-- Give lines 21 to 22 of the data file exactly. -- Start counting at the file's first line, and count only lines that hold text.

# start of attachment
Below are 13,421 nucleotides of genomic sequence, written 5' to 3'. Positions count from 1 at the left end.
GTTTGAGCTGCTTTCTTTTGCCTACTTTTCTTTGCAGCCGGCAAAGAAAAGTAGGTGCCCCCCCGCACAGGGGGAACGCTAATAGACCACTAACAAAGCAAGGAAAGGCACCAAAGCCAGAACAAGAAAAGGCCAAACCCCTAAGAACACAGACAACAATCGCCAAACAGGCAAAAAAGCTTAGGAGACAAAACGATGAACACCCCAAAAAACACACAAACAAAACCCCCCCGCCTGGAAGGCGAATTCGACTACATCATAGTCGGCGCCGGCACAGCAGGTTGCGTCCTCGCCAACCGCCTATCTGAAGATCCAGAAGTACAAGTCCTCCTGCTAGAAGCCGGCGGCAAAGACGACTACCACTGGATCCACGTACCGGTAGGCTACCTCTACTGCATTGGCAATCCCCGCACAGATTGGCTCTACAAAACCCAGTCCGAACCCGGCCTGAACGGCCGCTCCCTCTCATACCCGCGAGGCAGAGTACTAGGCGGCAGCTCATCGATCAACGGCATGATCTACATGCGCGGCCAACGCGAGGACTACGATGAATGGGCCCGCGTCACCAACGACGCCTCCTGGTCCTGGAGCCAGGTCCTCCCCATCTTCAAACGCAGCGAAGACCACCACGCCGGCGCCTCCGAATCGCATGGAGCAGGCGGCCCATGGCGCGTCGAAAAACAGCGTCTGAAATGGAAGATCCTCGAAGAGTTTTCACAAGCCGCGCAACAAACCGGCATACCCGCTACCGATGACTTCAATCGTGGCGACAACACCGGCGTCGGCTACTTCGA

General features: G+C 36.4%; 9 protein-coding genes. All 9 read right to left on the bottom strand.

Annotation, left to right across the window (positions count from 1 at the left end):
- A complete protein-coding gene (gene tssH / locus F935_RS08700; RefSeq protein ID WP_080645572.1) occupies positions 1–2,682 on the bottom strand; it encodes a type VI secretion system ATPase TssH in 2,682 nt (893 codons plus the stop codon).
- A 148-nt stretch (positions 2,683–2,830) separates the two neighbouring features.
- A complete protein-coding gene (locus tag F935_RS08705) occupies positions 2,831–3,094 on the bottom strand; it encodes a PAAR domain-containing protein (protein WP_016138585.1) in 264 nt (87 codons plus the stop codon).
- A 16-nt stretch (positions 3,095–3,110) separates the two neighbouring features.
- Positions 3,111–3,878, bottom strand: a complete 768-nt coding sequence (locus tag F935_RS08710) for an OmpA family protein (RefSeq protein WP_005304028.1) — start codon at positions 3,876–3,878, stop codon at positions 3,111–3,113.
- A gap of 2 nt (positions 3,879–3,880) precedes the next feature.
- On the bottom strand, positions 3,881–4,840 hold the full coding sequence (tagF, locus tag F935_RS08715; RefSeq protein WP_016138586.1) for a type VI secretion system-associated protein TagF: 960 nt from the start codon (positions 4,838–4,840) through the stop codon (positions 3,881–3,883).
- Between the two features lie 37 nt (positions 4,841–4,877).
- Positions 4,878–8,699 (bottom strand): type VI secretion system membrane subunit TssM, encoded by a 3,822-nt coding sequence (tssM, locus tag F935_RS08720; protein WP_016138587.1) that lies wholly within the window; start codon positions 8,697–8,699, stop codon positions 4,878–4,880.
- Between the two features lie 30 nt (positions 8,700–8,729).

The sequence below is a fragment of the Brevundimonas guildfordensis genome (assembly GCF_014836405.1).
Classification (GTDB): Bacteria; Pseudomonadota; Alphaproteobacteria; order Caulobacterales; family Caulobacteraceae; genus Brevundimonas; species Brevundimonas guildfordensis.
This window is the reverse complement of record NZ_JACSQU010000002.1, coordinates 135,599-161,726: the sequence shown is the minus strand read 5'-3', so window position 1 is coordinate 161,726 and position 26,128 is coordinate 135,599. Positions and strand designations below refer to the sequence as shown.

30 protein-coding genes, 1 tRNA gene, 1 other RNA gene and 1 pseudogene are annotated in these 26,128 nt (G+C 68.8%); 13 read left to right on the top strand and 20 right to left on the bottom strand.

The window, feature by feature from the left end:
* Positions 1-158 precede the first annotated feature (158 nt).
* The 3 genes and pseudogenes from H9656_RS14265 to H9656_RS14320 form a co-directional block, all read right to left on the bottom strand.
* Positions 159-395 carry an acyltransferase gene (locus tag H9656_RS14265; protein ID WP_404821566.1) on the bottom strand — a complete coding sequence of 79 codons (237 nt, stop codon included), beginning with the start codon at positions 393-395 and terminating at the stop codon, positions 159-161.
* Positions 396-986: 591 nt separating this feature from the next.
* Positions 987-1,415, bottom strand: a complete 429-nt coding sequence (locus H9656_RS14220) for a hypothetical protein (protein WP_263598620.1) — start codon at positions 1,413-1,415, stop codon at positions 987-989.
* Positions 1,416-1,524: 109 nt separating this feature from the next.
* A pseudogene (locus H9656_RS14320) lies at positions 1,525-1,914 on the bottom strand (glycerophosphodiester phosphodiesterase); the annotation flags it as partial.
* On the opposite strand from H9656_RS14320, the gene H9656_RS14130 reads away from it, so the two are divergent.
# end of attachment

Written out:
* The 3 genes and pseudogenes from H9656_RS14265 to H9656_RS14320 form a co-directional block, all read right to left on the bottom strand.
* Positions 159-395 carry an acyltransferase gene (locus tag H9656_RS14265; protein ID WP_404821566.1) on the bottom strand — a complete coding sequence of 79 codons (237 nt, stop codon included), beginning with the start codon at positions 393-395 and terminating at the stop codon, positions 159-161.